July 25, 2017
Architecture & Design Touring in Vienna
Vienna, Austria’s stylish and sophisticated capital, is one of our favorite destinations for design and architecture touring.
The compact city is a veritable open-air museum of fascinating buildings that reflect its changing styles and power structure over the centuries.
As the former capital of the Habsburg Empire, Vienna has a wealth of Baroque architecture, including beautiful churches and the sprawling Hofburg imperial palace complex.
Just across from the imperial palace is the Looshaus, an important modernist building designed by Adolf Loos in 1910 that eschewed the decorative doodads of the Baroque style for a stripped-down look. (Apparently, Emperor Franz Josef hated it.)
An even more striking contrast is between the Haas Haus, a shiny postmodernist structure completed by Hans Hollein in 1990, and—across the street—St. Stephen’s Cathedral. The seat of Catholicism in Vienna, the imposing cathedral has roots in the 12th century and a landmark Gothic tower that rises 447 feet above the historic center.
The tree-lined Ringstrasse boulevard running around the city center is peppered with iconic Viennese buildings from the 19th century, including the neo-Renaissance Vienna State Opera, the neo-Classical Parliament, the neo-Gothic City Hall and the palatial Kunsthistorisches (Fine Arts) and Natural History museums.
The Vienna Secession broke with this traditionalism in eye-catching designs such as the Secession Building by Joseph Maria Olbrich (1897), with its “golden cabbage” rooftop decoration and frieze by Gustav Klimt, and the much-admired works of Otto Wagner, such as the colorful Majolika House (1899) and the Karlsplatz Stadtbahn Station (1899).
Back on the Ringstrasse, a neo-Renaissance building houses the MAK Austrian Museum of Applied Arts/Contemporary Art, a collection of design, furniture, glass, ceramics, textiles and other objects that capture the trajectory of Austrian and other design over the years.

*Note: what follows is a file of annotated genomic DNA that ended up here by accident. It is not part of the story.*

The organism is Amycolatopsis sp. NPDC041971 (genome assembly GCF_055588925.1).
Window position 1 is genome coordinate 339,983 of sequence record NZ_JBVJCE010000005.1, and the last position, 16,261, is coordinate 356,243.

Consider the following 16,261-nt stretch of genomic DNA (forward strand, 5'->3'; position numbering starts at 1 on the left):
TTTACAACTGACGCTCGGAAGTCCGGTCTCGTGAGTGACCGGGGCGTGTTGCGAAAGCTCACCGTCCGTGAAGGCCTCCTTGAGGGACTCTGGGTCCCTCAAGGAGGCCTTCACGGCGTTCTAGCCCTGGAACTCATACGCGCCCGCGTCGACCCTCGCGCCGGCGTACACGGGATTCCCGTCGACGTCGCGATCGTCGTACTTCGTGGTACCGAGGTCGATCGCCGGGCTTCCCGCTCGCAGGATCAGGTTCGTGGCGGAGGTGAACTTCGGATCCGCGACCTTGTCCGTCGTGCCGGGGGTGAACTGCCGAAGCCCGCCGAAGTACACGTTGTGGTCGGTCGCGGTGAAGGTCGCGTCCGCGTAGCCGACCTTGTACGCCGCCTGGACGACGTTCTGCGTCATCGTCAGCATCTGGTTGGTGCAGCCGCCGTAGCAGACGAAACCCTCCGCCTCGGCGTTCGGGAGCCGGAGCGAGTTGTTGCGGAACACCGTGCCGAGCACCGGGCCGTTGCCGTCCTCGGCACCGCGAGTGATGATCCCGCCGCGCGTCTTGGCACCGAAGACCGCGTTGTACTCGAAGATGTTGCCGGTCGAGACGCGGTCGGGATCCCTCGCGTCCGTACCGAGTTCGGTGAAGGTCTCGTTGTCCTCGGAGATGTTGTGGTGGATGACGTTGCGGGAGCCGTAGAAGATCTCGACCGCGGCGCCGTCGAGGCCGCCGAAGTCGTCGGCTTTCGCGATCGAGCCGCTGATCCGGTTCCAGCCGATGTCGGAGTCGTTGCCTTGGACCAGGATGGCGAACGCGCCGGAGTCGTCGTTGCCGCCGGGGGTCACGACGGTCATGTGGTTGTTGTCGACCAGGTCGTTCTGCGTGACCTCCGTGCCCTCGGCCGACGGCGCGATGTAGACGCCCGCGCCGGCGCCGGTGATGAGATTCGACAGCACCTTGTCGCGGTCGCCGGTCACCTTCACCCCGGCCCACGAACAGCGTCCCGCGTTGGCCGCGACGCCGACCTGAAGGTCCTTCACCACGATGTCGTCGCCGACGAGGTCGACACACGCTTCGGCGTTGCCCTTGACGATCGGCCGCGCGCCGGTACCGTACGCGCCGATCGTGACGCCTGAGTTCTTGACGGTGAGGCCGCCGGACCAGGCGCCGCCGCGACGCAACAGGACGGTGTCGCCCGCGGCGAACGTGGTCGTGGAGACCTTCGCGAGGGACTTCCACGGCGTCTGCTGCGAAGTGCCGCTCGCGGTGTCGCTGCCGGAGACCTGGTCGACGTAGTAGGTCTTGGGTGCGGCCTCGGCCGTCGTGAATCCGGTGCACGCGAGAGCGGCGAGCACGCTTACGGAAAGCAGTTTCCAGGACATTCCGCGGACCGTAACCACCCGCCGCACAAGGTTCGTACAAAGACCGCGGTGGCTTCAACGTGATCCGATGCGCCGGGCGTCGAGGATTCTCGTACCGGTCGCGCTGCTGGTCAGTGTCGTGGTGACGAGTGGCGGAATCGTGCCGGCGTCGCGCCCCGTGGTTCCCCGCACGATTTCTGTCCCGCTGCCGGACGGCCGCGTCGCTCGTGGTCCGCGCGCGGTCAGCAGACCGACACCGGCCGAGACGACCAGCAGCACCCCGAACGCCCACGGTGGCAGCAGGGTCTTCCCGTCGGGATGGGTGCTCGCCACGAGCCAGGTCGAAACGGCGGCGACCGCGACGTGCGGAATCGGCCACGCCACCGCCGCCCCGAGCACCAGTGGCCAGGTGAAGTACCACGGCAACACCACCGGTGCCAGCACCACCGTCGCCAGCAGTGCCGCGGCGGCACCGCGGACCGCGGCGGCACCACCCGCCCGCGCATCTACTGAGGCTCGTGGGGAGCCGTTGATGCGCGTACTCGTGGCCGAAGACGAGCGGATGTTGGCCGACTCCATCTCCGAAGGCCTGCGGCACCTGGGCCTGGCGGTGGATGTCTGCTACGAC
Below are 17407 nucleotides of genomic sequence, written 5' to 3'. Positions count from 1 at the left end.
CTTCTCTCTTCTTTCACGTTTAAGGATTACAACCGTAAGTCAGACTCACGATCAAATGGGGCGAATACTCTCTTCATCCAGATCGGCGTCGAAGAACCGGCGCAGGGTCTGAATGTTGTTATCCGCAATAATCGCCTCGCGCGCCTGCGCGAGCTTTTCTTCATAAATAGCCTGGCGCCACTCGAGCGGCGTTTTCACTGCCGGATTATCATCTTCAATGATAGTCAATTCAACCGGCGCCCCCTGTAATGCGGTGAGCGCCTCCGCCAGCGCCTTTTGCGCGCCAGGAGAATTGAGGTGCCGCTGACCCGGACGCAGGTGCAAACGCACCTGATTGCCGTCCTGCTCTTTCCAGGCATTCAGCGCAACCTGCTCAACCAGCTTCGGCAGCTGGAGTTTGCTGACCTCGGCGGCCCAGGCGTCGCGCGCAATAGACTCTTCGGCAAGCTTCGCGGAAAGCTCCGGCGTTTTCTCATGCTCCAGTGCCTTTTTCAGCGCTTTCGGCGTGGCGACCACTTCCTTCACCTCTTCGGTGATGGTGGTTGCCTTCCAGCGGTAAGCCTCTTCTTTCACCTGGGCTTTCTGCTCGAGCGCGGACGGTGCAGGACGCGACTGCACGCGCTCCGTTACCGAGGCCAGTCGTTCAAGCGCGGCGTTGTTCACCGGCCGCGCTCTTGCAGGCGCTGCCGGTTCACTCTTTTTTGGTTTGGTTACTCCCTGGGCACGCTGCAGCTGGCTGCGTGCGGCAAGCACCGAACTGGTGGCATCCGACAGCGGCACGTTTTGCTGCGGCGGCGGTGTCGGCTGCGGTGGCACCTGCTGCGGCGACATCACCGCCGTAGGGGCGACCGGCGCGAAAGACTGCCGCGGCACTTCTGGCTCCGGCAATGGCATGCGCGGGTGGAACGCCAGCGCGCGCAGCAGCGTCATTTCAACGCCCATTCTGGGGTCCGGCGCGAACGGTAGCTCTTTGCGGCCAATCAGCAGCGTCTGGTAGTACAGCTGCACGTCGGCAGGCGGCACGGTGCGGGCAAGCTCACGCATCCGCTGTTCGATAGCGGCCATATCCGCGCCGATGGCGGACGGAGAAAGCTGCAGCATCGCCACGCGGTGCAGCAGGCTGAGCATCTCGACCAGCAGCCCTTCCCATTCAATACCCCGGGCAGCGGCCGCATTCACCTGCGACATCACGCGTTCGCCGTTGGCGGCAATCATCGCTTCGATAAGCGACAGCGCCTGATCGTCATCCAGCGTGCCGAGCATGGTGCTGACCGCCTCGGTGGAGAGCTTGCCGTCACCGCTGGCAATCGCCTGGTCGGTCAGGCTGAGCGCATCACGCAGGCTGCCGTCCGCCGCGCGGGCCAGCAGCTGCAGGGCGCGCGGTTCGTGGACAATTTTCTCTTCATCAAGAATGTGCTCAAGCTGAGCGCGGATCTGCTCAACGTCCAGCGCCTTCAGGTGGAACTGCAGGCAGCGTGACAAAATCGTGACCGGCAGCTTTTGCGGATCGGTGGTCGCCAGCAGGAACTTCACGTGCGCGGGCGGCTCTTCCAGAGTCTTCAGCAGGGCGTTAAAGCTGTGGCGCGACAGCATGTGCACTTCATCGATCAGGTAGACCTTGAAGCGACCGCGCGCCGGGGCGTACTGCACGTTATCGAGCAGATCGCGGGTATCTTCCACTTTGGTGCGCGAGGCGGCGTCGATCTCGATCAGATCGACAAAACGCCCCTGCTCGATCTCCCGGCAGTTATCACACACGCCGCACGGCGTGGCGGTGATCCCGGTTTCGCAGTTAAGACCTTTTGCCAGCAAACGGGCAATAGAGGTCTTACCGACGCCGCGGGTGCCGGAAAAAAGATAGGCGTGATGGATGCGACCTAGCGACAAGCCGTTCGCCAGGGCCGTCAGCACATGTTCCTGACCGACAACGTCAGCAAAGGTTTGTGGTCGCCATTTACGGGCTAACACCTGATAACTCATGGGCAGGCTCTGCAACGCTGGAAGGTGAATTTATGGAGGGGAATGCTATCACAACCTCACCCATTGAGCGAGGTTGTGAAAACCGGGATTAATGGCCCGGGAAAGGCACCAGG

A highlight is a section on the development of Viennese arts and crafts from 1890 to 1938, including works by Josef Hoffmann, Koloman Moser and Otto Wagner.
Not far away from the MAK is the Austrian Postal Savings Bank (1904), an important functionalist building also by Wagner.
The MuseumsQuartier Wien complex is an interesting juxtaposition of contemporary and Baroque buildings that house institutions such as the MUMOK museum of modern art; Architekturzentrum Wien; and the Leopold Museum, a repository of works by renowned early 20th-century Austrian artists such as Egon Schiele and Gustav Klimt.
The Hundertwasserhaus and other quirky late 20th-century buildings designed by architect Friedensreich Hundertwasser are in a class of their own. Hundertwasser’s playful, multicolored facades often have windows of varying sizes and trees sprouting out here and there.
More recent additions to the Vienna cityscape include buildings by Zaha Hadid, CRABstudio and others on the campus of the University of Economics and Business, which is near the Wiener Riesenrad, a renowned 19th-century Ferris wheel in the Prater park.
Farther afield are notable architectural destinations such as the Belvedere and Schoenbrunn palaces, UN City, and the Church am Steinhof.
Artisans of Leisure private Austria tours include seeing architectural highlights around Vienna, customized to the degree of interest of the travelers. We can also include architecture and design touring in other destinations in Austria, such as Salzburg and Graz. Contact an Artisans of Leisure Europe specialist to start planning.